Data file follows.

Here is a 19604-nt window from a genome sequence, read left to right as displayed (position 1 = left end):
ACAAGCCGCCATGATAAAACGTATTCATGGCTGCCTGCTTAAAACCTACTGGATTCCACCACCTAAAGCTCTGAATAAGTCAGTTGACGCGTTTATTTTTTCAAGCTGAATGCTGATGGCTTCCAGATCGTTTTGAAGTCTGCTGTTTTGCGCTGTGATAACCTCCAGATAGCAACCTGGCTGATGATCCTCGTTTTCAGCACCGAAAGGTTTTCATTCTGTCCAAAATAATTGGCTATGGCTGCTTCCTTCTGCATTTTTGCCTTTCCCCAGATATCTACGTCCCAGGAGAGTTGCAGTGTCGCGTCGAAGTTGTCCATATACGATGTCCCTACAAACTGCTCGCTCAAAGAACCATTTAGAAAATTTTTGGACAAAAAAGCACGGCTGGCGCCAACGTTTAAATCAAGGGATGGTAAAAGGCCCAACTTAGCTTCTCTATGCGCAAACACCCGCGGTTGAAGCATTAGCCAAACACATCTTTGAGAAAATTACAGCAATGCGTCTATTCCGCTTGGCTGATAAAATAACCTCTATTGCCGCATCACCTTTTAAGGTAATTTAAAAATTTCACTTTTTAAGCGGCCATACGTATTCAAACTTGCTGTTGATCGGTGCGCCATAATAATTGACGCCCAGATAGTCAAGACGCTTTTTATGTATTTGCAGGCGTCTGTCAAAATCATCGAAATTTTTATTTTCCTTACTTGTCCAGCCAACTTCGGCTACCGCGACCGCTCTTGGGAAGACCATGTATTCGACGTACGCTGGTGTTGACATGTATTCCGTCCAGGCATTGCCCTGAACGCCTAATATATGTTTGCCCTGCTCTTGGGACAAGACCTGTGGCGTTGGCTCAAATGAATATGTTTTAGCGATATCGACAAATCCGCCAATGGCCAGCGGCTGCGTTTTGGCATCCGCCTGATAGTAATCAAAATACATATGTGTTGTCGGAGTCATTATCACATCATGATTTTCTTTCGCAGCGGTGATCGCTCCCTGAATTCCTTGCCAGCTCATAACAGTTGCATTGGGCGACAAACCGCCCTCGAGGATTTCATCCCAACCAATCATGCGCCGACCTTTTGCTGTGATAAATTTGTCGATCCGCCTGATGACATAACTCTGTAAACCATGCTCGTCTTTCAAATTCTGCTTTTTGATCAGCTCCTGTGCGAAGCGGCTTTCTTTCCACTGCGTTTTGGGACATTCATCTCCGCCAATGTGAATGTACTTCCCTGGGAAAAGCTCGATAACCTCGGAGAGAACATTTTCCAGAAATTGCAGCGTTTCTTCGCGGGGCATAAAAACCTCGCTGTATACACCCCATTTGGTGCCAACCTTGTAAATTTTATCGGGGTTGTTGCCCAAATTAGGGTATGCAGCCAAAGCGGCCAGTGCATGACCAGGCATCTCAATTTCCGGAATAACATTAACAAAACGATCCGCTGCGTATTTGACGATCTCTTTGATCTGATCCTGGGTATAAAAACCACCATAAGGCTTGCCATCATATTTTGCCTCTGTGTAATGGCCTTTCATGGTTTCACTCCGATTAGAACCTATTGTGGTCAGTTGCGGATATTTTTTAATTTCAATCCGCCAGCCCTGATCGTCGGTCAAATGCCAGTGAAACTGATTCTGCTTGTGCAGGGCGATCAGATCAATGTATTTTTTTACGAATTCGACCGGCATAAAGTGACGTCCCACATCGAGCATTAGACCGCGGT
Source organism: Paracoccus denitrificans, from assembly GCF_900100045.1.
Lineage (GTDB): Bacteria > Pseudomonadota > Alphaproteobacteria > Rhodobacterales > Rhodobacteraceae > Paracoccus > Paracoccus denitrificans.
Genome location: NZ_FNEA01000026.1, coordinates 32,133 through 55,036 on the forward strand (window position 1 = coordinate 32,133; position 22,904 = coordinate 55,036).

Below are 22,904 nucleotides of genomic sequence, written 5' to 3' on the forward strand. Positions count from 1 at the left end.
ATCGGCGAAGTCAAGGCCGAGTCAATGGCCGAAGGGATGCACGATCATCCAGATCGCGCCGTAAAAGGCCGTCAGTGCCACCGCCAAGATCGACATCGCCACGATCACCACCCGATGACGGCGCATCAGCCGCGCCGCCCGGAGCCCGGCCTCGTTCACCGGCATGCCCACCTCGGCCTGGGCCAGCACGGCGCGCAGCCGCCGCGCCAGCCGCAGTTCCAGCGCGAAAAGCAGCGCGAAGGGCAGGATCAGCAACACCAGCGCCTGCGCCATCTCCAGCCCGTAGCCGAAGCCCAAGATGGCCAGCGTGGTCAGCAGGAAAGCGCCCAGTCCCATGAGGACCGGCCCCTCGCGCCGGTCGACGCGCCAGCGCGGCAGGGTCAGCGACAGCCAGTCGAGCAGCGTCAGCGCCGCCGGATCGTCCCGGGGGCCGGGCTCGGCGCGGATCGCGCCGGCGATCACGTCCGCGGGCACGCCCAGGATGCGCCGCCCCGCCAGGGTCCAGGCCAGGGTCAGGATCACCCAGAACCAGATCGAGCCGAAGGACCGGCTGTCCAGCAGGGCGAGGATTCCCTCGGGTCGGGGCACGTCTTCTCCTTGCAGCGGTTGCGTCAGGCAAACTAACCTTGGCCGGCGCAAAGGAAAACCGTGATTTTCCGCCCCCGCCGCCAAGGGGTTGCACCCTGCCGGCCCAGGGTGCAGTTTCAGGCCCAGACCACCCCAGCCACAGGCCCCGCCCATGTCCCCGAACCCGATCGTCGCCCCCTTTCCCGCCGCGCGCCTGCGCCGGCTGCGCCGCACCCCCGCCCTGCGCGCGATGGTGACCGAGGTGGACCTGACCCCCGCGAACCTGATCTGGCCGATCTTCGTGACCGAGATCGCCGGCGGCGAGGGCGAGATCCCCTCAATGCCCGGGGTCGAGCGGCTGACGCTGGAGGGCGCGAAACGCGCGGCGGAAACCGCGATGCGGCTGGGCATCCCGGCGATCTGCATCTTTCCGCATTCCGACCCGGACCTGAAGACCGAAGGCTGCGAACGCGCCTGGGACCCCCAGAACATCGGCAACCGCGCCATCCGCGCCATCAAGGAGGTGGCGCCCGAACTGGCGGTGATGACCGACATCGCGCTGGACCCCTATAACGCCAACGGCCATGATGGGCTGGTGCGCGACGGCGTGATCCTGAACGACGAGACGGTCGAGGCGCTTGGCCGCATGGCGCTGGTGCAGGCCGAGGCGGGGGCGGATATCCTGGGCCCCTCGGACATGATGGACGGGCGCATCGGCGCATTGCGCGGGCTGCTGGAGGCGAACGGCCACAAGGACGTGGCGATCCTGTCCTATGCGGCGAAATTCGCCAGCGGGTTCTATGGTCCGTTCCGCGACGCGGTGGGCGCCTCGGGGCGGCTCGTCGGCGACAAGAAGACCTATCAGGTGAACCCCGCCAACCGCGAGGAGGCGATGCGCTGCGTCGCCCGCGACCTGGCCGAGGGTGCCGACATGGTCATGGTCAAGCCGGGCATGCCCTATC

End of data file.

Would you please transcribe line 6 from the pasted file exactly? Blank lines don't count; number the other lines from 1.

Below are 22,904 nucleotides of genomic sequence, written 5' to 3' on the forward strand. Positions count from 1 at the left end.